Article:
Oregon Recreational Licensing Opens New Vistas

Oregon’s Measure 91 permits four license types for the recreational cannabis industry: producer, processor, wholesaler and retailer. A company can apply for all four, thus setting itself up as a vertically integrated operation; it can apply for one only; or it can mix and match, to carve out its own niche in the supply chain.

The “at least one but fewer than four” alternative is significant because it lowers entrance barriers to the industry. The regulations now being drafted by the Oregon Liquor and Cannabis Commission may allow smaller players to participate in the green rush.

They may also create a more open framework for the growth of ancillary business-to-business services such as distribution or courier services.

The larger concept of offering more different license types may also allow states to bring existing illegal or semi-legal but thriving businesses under the umbrella of regulation rather than driving them underground.

Consider the dilemma Washington State faces with collective gardens or California faces with Humboldt Valley growers. When you can’t beat them, is the solution to specially license them?

Licensing Shapes the Industry

Perhaps the best way to appreciate the impact of a licensing scheme is to look at the differences between New York, Colorado and the emerging direction of the OLCC.

New York requires that medical marijuana licensees be vertically integrated. The process, which just closed, required a deposit of $210,000. Applicants had only 40 days to complete the application, which required detailed site plans, architectural drawings and leases at four locations. Some applications ran to as many as 1,500 pages and cost applicants as much as $1 million to complete.

As many as 300 teams filed applications for the five licenses that will be awarded in July. It was a process that clearly favored the well-heeled.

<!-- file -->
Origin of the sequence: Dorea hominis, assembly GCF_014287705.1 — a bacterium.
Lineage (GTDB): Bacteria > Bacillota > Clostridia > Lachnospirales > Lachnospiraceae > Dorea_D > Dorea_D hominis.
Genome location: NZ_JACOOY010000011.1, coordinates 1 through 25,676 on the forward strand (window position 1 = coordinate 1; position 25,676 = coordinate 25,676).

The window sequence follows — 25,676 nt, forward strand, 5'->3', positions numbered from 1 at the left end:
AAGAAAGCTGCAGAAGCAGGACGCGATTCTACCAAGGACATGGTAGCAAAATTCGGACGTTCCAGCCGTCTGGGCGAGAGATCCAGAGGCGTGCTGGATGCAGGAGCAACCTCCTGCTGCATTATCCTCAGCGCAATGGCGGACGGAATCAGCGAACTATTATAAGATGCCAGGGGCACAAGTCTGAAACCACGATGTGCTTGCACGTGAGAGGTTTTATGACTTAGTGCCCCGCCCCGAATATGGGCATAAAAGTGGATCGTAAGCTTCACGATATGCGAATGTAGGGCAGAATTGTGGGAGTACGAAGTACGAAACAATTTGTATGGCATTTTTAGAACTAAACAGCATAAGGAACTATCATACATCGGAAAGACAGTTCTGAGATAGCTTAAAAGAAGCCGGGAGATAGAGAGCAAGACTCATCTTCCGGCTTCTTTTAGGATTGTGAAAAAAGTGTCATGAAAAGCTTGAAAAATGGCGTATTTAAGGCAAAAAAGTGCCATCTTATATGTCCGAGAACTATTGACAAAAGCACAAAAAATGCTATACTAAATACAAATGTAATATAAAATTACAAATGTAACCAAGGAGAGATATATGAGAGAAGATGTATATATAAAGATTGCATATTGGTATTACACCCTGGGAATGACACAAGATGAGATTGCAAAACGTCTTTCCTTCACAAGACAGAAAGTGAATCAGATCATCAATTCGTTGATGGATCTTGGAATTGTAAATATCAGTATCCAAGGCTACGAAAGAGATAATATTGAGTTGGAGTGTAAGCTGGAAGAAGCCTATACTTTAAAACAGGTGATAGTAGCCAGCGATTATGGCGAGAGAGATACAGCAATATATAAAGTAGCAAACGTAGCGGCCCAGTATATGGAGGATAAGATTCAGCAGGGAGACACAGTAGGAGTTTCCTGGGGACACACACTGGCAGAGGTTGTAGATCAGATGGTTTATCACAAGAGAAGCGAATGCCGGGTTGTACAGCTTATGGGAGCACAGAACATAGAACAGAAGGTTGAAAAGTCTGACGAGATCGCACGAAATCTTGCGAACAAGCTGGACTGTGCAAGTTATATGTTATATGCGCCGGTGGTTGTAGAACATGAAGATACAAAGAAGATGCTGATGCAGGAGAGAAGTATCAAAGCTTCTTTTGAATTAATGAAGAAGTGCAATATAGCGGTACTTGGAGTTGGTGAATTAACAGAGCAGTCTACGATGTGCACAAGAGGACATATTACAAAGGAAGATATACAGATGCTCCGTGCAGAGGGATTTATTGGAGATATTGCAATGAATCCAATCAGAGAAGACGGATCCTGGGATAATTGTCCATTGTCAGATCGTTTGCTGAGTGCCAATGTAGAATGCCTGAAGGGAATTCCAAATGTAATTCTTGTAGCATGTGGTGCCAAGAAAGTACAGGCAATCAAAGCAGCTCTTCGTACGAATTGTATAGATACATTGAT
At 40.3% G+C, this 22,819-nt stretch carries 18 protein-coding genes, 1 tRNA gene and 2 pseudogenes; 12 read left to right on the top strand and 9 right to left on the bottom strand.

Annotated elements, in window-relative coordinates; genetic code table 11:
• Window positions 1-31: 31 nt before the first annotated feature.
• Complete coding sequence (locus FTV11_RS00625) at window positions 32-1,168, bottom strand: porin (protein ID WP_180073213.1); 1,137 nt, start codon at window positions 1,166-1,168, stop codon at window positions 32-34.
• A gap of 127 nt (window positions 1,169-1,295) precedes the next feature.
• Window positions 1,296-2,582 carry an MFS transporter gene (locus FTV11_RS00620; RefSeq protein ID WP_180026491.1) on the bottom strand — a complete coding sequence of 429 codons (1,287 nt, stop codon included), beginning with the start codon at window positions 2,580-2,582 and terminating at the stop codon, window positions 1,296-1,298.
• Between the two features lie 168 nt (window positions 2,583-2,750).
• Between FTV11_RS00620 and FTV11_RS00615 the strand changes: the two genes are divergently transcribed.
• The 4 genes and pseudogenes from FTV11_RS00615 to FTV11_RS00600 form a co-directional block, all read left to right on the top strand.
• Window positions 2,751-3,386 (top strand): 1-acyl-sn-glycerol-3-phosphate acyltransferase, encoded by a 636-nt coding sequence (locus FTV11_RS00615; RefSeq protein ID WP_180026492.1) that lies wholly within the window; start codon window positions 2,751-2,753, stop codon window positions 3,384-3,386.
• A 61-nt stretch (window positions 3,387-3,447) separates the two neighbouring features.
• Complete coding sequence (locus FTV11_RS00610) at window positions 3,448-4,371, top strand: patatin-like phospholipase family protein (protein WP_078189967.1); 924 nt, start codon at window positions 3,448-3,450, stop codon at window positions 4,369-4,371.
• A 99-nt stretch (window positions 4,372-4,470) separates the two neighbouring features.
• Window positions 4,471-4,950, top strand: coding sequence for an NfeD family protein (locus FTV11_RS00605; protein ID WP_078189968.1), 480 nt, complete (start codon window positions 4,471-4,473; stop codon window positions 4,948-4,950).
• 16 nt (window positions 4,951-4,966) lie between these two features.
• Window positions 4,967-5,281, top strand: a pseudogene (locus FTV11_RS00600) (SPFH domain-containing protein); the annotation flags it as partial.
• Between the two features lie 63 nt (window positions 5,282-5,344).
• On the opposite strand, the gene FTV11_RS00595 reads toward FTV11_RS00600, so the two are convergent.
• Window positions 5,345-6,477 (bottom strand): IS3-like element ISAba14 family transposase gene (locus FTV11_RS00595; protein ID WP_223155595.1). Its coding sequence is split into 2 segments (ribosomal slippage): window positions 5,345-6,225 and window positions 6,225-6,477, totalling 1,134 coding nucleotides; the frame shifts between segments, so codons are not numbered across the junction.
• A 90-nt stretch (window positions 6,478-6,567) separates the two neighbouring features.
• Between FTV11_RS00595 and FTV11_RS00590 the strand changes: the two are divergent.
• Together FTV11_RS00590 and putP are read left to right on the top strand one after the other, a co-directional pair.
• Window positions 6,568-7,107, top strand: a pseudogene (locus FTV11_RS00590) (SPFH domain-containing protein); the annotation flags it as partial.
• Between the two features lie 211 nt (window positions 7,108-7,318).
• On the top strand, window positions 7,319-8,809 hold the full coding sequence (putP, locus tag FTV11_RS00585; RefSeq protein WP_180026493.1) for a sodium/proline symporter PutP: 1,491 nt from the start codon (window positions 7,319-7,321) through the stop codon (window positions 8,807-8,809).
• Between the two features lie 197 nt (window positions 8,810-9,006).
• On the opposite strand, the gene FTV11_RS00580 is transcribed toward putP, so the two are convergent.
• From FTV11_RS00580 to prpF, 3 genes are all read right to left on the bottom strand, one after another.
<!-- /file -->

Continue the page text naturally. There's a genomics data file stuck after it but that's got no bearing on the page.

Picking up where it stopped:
Colorado, on the other hand, has no cap on the number of retail licenses. Although the state originally required businesses to grow 70 percent of what they sold, that restriction was eased as of July 1, 2014, when the state opened a second round of recreational license applications.

In Oregon, the regulations are still being written, but Measure 91 does not specifically address the number of retail outlets allowed.  The OLCC will begin accepting applications on Jan. 4, 2016, and will require a non-refundable application fee of $250 per application. At the outset, at least, it appears that the process will resemble Colorado’s second round and will be far more open than New York’s.

Aeron Sullivan, Founder and CEO of Colorado start-up Tradiv, commented recently that vertically integrated businesses need very little in the way of B2B services. He sees great business potential, however, in providing those services to the smaller and less integrated cultivators, processors and retailers licensed in Colorado’s second round.

This may be a harbinger of things to come in Oregon if cannabis entrepreneurs take advantage of the opportunity to “right size” their operations with fewer licenses.

States Shape Licensing

Colorado and New York are hardly the only states to shape their licensing processes to further social and political goals.  Nevada, for example, has significant gaming and tourism interests. The initiative to legalize recreational marijuana that will appear on the Nov. 8, 2016, ballot includes a special licensing category for distributors, designed to blunt the anticipated opposition of the liquor industry.

Some argue that the regulations in Washington State that failed to consider the existence of a medical marijuana program were ill-conceived from the beginning. It was a lost opportunity, and the remedy may leave patients without medicine, at least in the short term.

California is the biggest prize yet to come. If, as anticipated, it also legalizes retail marijuana in 2016, the legal market in the United States would more than double in size. But the state has had a long and messy history with cannabis that may make the implementation of the law extremely difficult. It is going to fall to the regulators.

The Medical Marijuana Program Act, passed in 2003, provided a framework for implementing medical use, which had been permitted since 1996. The laws have been subject to differing legal interpretations, and counties and municipalities have enacted their own guidelines, all of which have contributed to a sense of chaos.

In addition to the complications of local control, California has a large, open, thriving, 40-year old illegal industry centered in the Humboldt Valley, which is often described as America’s marijuana capital. Nowhere is legalization less welcome. Shutting it down to implement a legal system might simply bring back the worst days of the drug wars.

The solution is not clear, but the task may ultimately fall to a collection of relatively anonymous commissioners who find themselves writing the rules to implement California’s legalization statute. As much as its own history, California may also look to the work of the OLCC and other regulatory bodies that have already tackled the problem of balancing interests to open the industry.

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